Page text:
- ‘Fake views’: Internet falsehoods and European cross-border jurisdiction rules for tort claims brought by corporations after Bolagsupplysningen and Ilsjan in the European Court
- The special jurisdiction rules under Article 7(2)
- eDate Advertising and the creation of the ‘centre-of-interests’ jurisdiction criterion
- Bolagsupplysningen and Ilsjan
- Extending the centre-of-interests criterion to legal persons
- Locating the centre-of-interests for legal persons
- The nature of the damage claimed is irrelevant for jurisdictional purposes
- Ordering rectification and / or the removal of the offending material?
- Case details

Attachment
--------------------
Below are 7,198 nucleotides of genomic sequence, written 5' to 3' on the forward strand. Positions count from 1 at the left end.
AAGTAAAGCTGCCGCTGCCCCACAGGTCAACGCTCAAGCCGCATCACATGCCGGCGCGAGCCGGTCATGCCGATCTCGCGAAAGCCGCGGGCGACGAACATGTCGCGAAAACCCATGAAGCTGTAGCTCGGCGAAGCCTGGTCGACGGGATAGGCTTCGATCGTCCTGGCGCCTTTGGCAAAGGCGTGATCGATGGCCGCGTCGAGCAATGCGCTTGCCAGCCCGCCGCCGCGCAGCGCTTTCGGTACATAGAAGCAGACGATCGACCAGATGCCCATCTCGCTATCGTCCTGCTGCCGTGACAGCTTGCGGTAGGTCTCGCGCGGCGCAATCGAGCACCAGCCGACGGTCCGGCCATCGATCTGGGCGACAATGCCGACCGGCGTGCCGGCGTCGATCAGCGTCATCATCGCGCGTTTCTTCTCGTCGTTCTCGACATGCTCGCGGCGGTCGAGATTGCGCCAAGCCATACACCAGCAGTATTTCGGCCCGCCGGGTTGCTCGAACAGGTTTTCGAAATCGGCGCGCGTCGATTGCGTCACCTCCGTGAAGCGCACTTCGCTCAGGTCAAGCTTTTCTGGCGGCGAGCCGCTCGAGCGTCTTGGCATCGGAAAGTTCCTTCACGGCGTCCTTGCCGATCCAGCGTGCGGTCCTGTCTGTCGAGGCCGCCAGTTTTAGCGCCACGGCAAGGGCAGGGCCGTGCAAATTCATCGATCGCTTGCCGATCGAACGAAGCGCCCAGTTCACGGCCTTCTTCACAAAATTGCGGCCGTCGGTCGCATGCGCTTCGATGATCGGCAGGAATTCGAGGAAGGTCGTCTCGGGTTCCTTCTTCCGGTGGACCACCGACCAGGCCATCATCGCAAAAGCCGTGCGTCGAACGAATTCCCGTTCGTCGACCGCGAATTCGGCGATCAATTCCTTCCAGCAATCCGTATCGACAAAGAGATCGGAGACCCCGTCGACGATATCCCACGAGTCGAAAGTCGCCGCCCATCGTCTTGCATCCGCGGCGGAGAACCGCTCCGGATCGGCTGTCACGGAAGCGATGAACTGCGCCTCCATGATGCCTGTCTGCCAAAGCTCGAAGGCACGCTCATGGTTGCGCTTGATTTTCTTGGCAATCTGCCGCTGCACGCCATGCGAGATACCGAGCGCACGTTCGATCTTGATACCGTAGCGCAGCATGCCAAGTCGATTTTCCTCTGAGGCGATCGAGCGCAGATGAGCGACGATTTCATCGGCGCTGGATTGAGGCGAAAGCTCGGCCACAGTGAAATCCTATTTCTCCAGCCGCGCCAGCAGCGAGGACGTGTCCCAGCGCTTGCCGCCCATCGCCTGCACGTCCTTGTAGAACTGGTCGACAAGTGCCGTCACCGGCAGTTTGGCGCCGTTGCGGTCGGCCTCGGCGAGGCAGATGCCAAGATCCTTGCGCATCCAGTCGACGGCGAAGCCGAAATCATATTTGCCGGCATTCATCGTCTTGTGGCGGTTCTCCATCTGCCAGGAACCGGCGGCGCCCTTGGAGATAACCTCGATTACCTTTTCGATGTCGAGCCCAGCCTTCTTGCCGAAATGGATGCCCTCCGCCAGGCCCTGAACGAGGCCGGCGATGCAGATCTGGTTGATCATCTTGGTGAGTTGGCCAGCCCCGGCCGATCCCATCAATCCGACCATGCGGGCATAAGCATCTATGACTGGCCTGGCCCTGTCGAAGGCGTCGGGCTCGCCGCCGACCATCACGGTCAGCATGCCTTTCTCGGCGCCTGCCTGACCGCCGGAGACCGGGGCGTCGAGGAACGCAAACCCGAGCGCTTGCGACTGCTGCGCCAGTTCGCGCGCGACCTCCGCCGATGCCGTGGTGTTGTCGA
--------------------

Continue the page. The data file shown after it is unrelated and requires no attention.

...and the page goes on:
Dispute Resolution analysis: Companies and other legal persons can claim to have suffered serious damage to their reputations and their businesses by the publication of allegedly false information on the internet. As with natural persons, such ‘internet falsehoods’ may seriously infringe a victim’s personality rights. But in the light of the ubiquitous nature of the information and any content placed online on a website, and the fact that the scope of their distribution is, in principle, universal, where can a corporate victim sue an alleged internet publisher who is domiciled in another EU Member State? Michael McParland QC of Quadrant Chambers considers the decision and its implications.
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